Apple’s Big Push Into Fingerprint Technology

We know Apple (AAPL) is releasing a new iPhone (or more likely, iPhones) on Sept. 10 — the invites have been sent. We’re also pretty sure that the new flagship iPhone is going to incorporate a fingerprint scanner. Leaked photos of the component have gone viral at this point and besides, it just makes sense.

When it has an incremental upgrade smartphone to release (one that looks just like last year’s model, only a little faster), the company likes to incorporate a unique feature to entice people to upgrade. With the iPhone 4S, that was Siri. Given the credible fingerprint sensor photos and Apple’s purchase last year of AuthenTec, there’s a good chance the technology will be this year’s killer iPhone feature.

Whether Apple is the one to introduce it or someone else, it’s only a matter of time before biometric security becomes a standard feature on smartphones.

Why would you need a fingerprint scanner instead of simply entering a passcode like you do today? Two reasons: The data accessible via your smartphone, and mobile payment.

Data

At one time, cell phones stored the telephone numbers for the 10 people you called most frequently — and that was about it. Smartphones now store literally everything we once used a computer for. That contact information is a virtual Rolodex that might include physical addresses and email accounts. Chances are your credit card information is on your smartphone, photos of your family, maybe even a copy of your household budget.

And with the popularity of BYOD, that smartphone might be loaded with confidential documents. Besides what’s physically stored on the device, launching the web browser or email could offer a treasure trove of access to websites, online banking, corporate networks and private messages.

Consider how small a smartphone is and how easy it is to misplace or have stolen. If you’re like most people, access to the information it holds is a four-digit passcode away — at best. Given what’s on that smartphone and how easy it is for the device to end up in the wrong hands, a mere passcode seems woefully inadequate. Plus, memorizing PINs, passcodes and passwords, then remembering to update them has become a real pain.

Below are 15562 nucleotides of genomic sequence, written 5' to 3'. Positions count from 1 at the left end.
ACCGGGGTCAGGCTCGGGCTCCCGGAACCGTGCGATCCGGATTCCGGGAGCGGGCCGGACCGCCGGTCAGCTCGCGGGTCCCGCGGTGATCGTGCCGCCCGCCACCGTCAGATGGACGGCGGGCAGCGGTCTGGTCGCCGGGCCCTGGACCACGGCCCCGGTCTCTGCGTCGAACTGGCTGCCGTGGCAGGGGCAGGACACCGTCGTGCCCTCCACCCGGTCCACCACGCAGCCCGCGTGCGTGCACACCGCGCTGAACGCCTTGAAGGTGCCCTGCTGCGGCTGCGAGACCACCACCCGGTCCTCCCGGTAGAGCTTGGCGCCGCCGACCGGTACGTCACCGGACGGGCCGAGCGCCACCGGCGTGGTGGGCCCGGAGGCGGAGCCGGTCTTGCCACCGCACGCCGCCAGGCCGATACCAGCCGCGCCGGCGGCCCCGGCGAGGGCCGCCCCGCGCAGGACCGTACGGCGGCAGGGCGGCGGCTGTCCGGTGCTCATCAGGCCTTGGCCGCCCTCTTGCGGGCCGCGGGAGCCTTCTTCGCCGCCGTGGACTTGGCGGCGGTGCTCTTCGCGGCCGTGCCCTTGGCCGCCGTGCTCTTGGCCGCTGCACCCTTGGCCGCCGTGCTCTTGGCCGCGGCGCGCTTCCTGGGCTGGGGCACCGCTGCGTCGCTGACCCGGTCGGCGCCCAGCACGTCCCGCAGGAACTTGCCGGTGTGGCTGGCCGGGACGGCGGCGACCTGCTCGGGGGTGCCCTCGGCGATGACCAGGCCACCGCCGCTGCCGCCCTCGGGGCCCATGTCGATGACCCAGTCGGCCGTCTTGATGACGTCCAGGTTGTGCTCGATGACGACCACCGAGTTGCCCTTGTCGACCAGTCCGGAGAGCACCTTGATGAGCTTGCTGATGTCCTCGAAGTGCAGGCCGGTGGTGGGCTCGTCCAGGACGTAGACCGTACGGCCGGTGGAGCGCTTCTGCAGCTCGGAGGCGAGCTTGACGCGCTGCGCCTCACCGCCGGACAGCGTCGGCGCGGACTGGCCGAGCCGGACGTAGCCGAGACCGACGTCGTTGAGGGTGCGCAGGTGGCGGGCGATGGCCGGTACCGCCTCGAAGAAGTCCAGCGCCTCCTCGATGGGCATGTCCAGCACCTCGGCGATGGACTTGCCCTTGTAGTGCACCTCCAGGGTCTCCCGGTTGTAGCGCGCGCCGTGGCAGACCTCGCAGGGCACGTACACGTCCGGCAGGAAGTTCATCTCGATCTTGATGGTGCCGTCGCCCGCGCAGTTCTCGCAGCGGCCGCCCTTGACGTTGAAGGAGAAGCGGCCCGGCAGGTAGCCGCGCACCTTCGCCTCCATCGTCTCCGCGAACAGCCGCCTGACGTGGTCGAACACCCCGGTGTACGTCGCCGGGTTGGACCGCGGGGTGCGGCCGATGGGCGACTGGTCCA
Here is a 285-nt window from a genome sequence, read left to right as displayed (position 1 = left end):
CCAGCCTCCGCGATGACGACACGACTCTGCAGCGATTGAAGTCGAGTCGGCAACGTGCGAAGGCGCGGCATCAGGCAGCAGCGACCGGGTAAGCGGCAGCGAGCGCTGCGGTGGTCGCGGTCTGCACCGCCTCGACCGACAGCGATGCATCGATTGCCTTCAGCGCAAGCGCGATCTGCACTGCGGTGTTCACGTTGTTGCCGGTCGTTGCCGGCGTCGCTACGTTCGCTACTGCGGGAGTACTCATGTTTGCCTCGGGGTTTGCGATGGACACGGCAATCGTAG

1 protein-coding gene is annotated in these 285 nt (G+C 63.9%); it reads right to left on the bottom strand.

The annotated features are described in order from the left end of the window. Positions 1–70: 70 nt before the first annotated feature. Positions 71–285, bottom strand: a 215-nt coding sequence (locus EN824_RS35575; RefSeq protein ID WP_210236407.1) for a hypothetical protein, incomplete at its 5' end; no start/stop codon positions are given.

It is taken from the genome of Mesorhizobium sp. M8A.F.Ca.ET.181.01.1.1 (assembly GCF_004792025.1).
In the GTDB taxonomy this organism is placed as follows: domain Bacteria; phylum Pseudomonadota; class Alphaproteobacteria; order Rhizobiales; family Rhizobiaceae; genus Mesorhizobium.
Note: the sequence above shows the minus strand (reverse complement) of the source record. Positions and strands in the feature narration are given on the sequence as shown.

Yes, there are advanced security options already available (for example, iPhone users can remotely wipe data or configure their device to erase the contents after 10 failed login attempts), but the average user doesn’t dive deeply enough to activate these options.

Apple is going to push the iPhone 5S and its fingerprint sensor as being the ultimate defense against unauthorized access — uncrackable and dead simple to use.

Mobile Payments

The idea of leaving your wallet behind and instead using your smartphone to pay for anything you need during the day is an appealing one. It’s tantalizingly close to realty, but has failed to take off in a big way.

It’s not for lack of trying. In fact, one of the big hurdles to overcome is the sheer number of technologies and players competing to become the standard. Retailers don’t want a dozen different terminals, readers and sensors cluttering the cash register to accommodate each of these methods.

The other problem is concerns about security. If your smartphone is stolen, what’s to prevent the thief from using it to rack up purchases before you can report it missing? That four-digit PIN? While the likelihood of someone stealing a smartphone, cracking the security code and going on a shopping spree before the owner shuts it down may seem slim, it is something that consumers worry about. A survey conducted earlier this years showed 52% of consumers have security concerns about mobile payments.

Eliminating the PIN and replacing it with biometric authentication — like fingerprint scanning — does increase security but perhaps more important, it increases consumer confidence about the security.

Apple is currently the biggest non-participant in mobile payments. Google (GOOG) has Google Wallet, Samsung (SSNLF) has Samsung Wallet, and virtually every credit card company, online payment business and wireless carrier has a horse in the game. But until someone takes a definitive leadership role, mobile payment is going to have a hard time ramping up to the $90 billion annual level it’s been predicted to hit by 2017.

Apple has taken steps toward mobile payment. It introduced EasyPay in 2011, allowing customers to self-checkout in Apple Stores. In 2012 came Passbook: digital storage for coupons, loyalty cards, event tickets and boarding passes. An iPhone 5S with a built-in fingerprint scanner could be the missing link needed for Apple to take the plunge into mobile payments.

And despite its shrinking market share in an Android-dominated smartphone world, what Apple does still carries weight. Its entry might be enough to shift some of those existing mobile payment alliances into its camp, gaining enough support to snowball into a standard.

In an era where valuable information is carried in your pocket, plastic credit cards and cash seem quaint and thieves have more tools than ever at their disposal, passwords and PINs seem completely outclassed — not to mention a pain to remember. Biometric sensors such as a fingerprint scanner look to be the wave of the future for smartphones and mobile payment.

Expect Apple to tout the iPhone 5S and its fingerprint scanner as a breakthrough product … and it may well help to kickstart mobile payment’s move to mainstream. And if Apple leads, you can bet others will follow.

As of this writing, Brad Moon did not own a position in any of the stocks named here.


Article printed from InvestorPlace Media, https://investorplace.com/2013/09/apples-big-push-into-fingerprint-technology/.

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